Parents have Begun Hiring Fortnite Coaches for their Kids
This is what the world has come to. Don't get us wrong, we like the casual game of Fortnite, along with the following four hours of compulsive binge-playing that comes along with it, as much as the next person, but such is the social and economic impact that the game has had on the youth of the world right now, a report from The Wall Street Journal has found that parents have now taken to getting their kids Fortnite lessons in the hope that they won't only have a high chance of winning the incredibly popular battle royale game, but potentially make a living out of it too.
Of course, in a world where E-sports are a thing, playing Fortnite can, through a number of ways, be a lucrative business. Streamers like Ninja make hundreds of thousands of dollars a year entirely through the virtue of playing the game while broadcasting something that vaguely resembles a likeable personality, colleges in America are now handing out scholarships to people they hope will join their Varsity gaming teams, while Epic Games have pledged at least $100 million (approx. Dhs367 million) in prize money to be dolled out at a number of planned Fortnite tournaments to take place in the future.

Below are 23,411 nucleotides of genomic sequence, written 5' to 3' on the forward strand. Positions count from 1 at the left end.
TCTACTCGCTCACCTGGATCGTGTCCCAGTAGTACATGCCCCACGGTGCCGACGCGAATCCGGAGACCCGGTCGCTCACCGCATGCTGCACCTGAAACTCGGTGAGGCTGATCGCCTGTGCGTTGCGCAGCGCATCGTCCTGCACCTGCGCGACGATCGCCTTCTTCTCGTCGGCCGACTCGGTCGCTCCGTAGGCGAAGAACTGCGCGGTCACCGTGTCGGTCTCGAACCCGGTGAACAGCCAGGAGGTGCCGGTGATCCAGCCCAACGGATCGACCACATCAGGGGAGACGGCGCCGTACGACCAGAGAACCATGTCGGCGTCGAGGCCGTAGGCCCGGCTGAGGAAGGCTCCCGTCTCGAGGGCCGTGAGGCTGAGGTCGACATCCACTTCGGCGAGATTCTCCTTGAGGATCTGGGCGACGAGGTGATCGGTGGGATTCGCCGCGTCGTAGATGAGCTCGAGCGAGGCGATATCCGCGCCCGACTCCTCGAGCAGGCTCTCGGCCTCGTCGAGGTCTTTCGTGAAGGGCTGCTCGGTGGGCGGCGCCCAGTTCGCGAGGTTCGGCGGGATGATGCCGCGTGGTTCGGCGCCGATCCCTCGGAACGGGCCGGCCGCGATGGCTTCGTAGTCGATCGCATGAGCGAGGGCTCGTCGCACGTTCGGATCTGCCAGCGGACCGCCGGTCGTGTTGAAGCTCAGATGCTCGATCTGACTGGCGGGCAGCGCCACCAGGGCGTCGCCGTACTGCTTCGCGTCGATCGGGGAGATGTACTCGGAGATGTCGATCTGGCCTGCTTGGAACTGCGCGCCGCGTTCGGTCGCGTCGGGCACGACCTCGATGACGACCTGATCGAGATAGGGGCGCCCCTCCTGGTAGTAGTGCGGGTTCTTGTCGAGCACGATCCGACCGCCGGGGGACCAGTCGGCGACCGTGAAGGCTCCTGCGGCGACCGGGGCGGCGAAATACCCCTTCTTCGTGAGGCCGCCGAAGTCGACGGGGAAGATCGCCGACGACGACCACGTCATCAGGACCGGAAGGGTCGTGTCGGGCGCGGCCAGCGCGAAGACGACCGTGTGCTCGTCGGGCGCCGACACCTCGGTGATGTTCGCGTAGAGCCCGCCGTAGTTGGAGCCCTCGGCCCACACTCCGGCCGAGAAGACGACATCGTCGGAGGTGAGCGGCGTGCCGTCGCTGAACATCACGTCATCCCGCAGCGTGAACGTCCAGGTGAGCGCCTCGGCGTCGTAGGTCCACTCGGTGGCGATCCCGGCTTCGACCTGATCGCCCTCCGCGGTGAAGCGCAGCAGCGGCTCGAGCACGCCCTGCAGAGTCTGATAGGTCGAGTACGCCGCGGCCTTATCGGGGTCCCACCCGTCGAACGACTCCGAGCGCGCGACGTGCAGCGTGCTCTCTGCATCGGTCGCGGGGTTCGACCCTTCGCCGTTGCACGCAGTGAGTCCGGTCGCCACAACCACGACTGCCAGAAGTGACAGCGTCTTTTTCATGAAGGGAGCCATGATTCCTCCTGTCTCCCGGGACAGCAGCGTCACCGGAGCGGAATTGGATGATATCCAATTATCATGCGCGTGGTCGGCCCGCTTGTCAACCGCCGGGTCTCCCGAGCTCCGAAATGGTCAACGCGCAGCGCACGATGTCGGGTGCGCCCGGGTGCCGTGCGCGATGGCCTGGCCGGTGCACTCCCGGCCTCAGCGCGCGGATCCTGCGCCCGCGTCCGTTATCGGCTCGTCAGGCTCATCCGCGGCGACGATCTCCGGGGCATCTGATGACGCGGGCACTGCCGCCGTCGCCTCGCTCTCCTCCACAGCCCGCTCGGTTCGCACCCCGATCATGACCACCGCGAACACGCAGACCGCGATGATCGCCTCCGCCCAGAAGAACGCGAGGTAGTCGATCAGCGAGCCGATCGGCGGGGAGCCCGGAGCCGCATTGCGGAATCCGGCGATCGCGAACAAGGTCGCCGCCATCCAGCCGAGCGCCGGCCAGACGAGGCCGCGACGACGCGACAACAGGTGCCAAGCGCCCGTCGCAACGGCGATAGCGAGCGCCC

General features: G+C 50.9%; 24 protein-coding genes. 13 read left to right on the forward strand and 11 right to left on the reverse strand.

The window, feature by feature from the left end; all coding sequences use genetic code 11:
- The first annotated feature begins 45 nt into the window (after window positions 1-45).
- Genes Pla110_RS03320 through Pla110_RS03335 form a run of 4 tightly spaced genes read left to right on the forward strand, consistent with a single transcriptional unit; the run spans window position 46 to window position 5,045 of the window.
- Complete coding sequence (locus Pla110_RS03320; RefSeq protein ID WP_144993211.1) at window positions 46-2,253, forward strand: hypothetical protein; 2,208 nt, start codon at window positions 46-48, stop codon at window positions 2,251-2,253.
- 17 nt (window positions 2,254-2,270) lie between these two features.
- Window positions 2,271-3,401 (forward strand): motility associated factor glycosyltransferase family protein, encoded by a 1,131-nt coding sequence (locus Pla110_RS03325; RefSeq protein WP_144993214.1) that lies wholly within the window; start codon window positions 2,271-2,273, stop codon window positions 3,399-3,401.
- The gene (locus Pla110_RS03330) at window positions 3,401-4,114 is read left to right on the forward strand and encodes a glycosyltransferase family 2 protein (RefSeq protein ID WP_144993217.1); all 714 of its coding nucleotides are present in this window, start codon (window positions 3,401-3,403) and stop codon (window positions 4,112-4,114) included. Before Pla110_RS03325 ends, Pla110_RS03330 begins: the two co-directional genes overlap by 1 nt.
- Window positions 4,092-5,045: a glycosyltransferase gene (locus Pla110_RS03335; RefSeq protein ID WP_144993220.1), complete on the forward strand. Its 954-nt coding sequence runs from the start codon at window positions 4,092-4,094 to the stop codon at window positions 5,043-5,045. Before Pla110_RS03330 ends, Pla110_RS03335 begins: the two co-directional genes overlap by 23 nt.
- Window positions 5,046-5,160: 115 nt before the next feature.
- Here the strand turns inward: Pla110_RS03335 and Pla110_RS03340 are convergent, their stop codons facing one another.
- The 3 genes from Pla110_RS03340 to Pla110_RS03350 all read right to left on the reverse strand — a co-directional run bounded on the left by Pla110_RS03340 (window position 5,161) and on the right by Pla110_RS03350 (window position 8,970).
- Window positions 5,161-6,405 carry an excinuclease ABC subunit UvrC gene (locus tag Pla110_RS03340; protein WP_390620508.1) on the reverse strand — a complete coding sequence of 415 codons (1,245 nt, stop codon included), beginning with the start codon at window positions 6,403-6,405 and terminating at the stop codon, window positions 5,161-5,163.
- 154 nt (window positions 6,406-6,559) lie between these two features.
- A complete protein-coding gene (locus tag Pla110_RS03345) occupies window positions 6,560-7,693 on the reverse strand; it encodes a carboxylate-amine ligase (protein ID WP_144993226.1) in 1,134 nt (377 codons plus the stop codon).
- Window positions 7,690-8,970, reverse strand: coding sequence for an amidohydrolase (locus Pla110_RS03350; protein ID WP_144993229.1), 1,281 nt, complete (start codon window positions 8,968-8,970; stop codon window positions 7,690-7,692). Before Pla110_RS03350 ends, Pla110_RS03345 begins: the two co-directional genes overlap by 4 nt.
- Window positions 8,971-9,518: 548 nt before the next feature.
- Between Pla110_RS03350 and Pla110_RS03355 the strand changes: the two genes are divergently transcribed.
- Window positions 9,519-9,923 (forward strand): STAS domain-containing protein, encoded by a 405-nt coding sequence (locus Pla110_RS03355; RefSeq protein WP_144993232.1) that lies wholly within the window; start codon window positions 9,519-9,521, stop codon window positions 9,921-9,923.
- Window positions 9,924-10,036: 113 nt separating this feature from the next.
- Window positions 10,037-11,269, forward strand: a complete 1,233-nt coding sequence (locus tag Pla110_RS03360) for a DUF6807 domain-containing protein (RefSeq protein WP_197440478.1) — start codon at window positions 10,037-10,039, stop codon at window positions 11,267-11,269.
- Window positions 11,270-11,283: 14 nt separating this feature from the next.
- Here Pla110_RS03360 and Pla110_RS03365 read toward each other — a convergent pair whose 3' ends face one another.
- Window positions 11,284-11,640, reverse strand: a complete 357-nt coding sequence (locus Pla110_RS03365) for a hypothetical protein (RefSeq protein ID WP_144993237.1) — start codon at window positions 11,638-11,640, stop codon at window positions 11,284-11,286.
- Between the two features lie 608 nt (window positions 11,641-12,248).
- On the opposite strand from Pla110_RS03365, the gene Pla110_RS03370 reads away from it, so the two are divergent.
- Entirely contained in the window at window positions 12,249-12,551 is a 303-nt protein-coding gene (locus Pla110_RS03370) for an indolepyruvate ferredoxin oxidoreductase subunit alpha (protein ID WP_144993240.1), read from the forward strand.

This, combined with the social pressure facing kids these days to not only play the game, but win (generally while being as irritating on public chat as possible), has given rise to a new wave of Fortnite coaches, who are charging upwards of $35USD (approx. Dhs129) an hour for the service of giving people the skills they need to play the game at something close to a professional level. In a game like Fortnite, which at a high level focuses on reflexes and very, very fast building while being shot at, this makes all the difference in a player's ability to realistically win a game. And if you've ever played Fortnite at a casual level, you'll know just how much separates the addicts from the everyday hobbyist.
In an example reported by the Journal, 'Nick Mennen was happy to pay $20 (approx. Dhs73) an hour for his 12-year-old son, Noble, to take Fortnite lessons. The dad is already dreaming of a scholarship – or at least some tournament money.
'Noble used to win Fortnite infrequently before he began taking about six hours of lessons a month. “Now he’ll throw down 10 to 20 wins,” said Mr. Mennen, a software developer in Cedar Park, Texas.'
The report also stated that a number of Dads are taking up lessons in order to be able to bond with their kids through the game. 'Dale Federighi, a software engineer in San Jose, Calif., signed himself up for Fortnite lessons a few weeks ago so he could play alongside his sons, Joel, 6, and Elliot, 11. In this case, his children wanted no part of the coaching. “They dissed it,” he said. “They’re both very stubborn.”'